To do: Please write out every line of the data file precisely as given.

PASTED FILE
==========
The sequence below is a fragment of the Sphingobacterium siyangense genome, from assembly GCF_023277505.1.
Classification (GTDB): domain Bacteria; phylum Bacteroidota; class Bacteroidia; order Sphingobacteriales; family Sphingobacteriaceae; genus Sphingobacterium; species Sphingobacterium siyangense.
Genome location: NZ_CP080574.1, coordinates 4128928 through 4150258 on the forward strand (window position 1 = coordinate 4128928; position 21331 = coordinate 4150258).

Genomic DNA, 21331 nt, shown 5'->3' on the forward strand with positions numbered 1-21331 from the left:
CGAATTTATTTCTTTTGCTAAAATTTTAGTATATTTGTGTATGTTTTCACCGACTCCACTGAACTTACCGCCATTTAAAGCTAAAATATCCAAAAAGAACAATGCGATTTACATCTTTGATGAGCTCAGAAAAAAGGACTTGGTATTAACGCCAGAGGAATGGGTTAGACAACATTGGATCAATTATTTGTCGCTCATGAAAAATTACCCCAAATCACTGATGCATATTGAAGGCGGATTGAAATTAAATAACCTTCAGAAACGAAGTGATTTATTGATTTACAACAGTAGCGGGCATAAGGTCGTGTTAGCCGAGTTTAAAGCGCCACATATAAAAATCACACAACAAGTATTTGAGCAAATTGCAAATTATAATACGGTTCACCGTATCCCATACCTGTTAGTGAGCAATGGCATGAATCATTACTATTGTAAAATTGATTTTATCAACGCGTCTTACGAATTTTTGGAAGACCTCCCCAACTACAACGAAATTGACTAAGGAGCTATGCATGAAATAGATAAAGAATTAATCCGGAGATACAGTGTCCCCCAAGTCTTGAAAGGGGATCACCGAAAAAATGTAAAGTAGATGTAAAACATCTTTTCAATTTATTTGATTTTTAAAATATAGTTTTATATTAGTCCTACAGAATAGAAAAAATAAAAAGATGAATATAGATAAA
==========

The sequence below is a fragment of the Sphingobacterium siyangense genome, from assembly GCF_023277505.1.
Classification (GTDB): domain Bacteria; phylum Bacteroidota; class Bacteroidia; order Sphingobacteriales; family Sphingobacteriaceae; genus Sphingobacterium; species Sphingobacterium siyangense.
Genome location: NZ_CP080574.1, coordinates 4128928 through 4150258 on the forward strand (window position 1 = coordinate 4128928; position 21331 = coordinate 4150258).

Genomic DNA, 21331 nt, shown 5'->3' on the forward strand with positions numbered 1-21331 from the left:
CGAATTTATTTCTTTTGCTAAAATTTTAGTATATTTGTGTATGTTTTCACCGACTCCACTGAACTTACCGCCATTTAAAGCTAAAATATCCAAAAAGAACAATGCGATTTACATCTTTGATGAGCTCAGAAAAAAGGACTTGGTATTAACGCCAGAGGAATGGGTTAGACAACATTGGATCAATTATTTGTCGCTCATGAAAAATTACCCCAAATCACTGATGCATATTGAAGGCGGATTGAAATTAAATAACCTTCAGAAACGAAGTGATTTATTGATTTACAACAGTAGCGGGCATAAGGTCGTGTTAGCCGAGTTTAAAGCGCCACATATAAAAATCACACAACAAGTATTTGAGCAAATTGCAAATTATAATACGGTTCACCGTATCCCATACCTGTTAGTGAGCAATGGCATGAATCATTACTATTGTAAAATTGATTTTATCAACGCGTCTTACGAATTTTTGGAAGACCTCCCCAACTACAACGAAATTGACTAAGGAGCTATGCATGAAATAGATAAAGAATTAATCCGGAGATACAGTGTCCCCCAAGTCTTGAAAGGGGATCACCGAAAAAATGTAAAGTAGATGTAAAACATCTTTTCAATTTATTTGATTTTTAAAATATAGTTTTATATTAGTCCTACAGAATAGAAAAAATAAAAAGATGAATATAGATAAA